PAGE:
Article Text

other Versions

PDF
Letter
In vivo amyloid imaging in cortical superficial siderosis
  1. Isabel Dhollander1,
  2. Natalie Nelissen2,
  3. Koen Van Laere3,
  4. Dirk Peeters4,
  5. Philippe Demaerel5,
  6. Wim Van Paesschen1,
  7. Vincent Thijs1,6,
  8. Rik Vandenberghe1,2
  1. 1Department of Neurology, University Hospitals Leuven, Belgium
  2. 2Laboratory for Cognitive Neurology, KU Leuven, Belgium
  3. 3Department of Nuclear Medicine, University Hospitals Leuven, Belgium
  4. 4Department of Neurology, AZ Groeninge, Kortrijk, Belgium
  5. 5Department of Radiology, University Hospitals Leuven, Belgium
  6. 6Vesalius Research Center, VIB, Leuven, Belgium
  1. Correspondence to Dr R Vandenberghe, UZ Leuven, Herestraat 49, 3000 Leuven, Belgium; rik.vandenberghe{at}uz.kuleuven.ac.be

Statistics from Altmetric.com

Introduction

In superficial siderosis (SS), haemosiderin is deposited in the subpial layers of the central nervous system. SS can be diagnosed by the presence of a hypointense rim over the brain surface on gradient recalled echo (GRE) T2 weighted MRI, typically surrounding the brainstem and filling the cerebellar sulci. The classical triad consists of slowly progressive hearing loss, cerebellar ataxia and corticospinal tract signs. SS has classically been attributed to chronic or repeated subarachnoid haemorrhage, which may be otherwise clinically silent. In up to 65% of patients a bleeding source can be detected; the other cases have been labelled idiopathic.1 Recently, Feldman et al presented two patients with SS and histopathology of neuritic plaques and cerebral amyloid angiopathy (CAA).2 A few more patients have been published with both sporadic CAA and SS, without evidence of intraparenchymal amyloid.1 3 In a population based study Vernooij et al found SS in 0.7% of non-demented individuals, all of whom also had intracerebral microbleeds.4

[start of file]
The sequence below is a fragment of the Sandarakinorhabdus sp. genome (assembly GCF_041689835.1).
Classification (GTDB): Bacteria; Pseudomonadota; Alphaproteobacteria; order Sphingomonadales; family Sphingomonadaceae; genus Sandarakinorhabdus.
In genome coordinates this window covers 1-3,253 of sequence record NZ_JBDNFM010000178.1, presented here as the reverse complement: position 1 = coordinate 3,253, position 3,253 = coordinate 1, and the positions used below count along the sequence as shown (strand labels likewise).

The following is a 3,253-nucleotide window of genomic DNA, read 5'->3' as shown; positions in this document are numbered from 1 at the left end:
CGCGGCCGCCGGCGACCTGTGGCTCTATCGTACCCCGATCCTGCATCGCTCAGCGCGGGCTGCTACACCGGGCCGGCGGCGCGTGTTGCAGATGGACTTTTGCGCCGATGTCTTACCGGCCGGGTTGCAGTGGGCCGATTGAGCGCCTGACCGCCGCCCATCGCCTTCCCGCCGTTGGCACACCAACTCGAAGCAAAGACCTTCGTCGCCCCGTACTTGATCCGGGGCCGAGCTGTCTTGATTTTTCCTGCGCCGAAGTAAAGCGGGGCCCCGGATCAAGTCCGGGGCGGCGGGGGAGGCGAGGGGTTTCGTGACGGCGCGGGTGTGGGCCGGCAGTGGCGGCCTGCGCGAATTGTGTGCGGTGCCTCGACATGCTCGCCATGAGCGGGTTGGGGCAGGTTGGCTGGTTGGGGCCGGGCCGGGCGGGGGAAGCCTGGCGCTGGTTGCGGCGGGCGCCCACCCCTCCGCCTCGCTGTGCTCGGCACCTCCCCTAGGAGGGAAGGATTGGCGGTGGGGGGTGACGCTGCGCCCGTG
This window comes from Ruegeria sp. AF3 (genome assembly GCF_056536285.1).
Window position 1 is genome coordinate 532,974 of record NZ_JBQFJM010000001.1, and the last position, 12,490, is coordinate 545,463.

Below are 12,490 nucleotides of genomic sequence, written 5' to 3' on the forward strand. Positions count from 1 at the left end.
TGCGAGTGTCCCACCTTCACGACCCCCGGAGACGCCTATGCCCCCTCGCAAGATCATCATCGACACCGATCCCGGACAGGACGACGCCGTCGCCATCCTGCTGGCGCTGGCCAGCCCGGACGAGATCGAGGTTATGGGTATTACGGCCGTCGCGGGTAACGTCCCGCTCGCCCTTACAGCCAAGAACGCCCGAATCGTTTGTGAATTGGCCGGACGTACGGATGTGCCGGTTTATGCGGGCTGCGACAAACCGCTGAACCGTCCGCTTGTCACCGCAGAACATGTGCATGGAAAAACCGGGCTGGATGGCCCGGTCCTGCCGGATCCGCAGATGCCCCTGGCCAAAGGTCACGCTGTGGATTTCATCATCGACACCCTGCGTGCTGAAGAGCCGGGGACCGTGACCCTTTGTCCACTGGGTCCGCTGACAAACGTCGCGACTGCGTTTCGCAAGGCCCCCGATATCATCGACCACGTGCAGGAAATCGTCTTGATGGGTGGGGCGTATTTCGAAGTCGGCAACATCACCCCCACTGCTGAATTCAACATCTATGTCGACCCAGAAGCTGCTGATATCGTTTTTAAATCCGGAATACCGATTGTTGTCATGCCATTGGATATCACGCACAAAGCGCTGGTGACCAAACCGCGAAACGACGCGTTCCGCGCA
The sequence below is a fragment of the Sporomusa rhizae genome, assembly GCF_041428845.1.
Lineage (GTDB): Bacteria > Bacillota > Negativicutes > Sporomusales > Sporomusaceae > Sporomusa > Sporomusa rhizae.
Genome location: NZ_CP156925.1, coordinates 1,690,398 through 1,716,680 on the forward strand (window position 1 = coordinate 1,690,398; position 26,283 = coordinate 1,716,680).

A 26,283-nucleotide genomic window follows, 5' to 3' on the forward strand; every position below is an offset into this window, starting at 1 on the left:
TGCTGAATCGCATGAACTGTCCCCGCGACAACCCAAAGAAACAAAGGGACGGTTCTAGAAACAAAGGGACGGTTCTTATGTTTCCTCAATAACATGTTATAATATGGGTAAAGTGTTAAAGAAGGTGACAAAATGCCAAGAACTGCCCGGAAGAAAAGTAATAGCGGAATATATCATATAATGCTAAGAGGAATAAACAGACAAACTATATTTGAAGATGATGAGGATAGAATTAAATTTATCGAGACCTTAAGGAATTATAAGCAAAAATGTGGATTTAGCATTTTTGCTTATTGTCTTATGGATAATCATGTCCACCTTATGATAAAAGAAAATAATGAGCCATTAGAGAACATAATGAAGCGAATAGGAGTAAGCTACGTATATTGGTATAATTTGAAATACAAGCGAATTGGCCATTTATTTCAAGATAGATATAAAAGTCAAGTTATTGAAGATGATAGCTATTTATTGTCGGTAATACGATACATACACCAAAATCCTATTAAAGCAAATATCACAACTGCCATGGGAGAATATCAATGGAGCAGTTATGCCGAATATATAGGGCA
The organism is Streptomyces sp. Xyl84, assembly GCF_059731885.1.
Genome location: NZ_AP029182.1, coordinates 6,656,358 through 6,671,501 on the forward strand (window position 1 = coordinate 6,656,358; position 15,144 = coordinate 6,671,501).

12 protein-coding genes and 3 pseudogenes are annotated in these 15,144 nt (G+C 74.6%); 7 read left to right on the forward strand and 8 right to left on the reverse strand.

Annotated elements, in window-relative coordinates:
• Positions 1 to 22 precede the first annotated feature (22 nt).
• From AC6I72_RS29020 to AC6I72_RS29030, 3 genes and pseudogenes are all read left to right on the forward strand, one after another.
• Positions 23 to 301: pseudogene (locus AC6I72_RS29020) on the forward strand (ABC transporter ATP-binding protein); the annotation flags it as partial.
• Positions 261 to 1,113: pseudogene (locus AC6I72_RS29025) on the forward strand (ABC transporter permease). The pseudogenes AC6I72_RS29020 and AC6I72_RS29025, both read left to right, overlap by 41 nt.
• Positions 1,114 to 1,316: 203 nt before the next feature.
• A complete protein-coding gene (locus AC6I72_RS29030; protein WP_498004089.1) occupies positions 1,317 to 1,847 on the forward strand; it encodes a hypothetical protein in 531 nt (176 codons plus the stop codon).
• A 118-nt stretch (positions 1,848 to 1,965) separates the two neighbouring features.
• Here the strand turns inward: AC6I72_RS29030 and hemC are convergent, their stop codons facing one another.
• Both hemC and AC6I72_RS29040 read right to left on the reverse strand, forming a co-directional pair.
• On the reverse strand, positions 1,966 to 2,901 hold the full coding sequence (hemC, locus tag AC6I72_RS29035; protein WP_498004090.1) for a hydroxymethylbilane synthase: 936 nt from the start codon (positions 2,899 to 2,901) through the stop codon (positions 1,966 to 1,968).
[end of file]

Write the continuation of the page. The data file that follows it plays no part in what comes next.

11C-Pittsburgh compound B (PIB) positron emission tomography (PET) marks both vascular and parenchymal β amyloid plaques in vivo. We report 11C-PIB PET findings in two cases with SS. Our findings suggest that SS in the context of β amyloidosis may have a distinct clinical and MRI signature.

Case No 1

A 76-year-old woman with a history of hypercholesterolaemia who was taking acetylsalicylate presented with two episodes of hypoesthesia migrating from the right gluteal region to the right arm, associated with non-fluent speech, which lasted for a total of …

View Full Text

Request permissions

If you wish to reuse any or all of this article please use the link below which will take you to the Copyright Clearance Center’s RightsLink service. You will be able to get a quick price and instant permission to reuse the content in many different ways.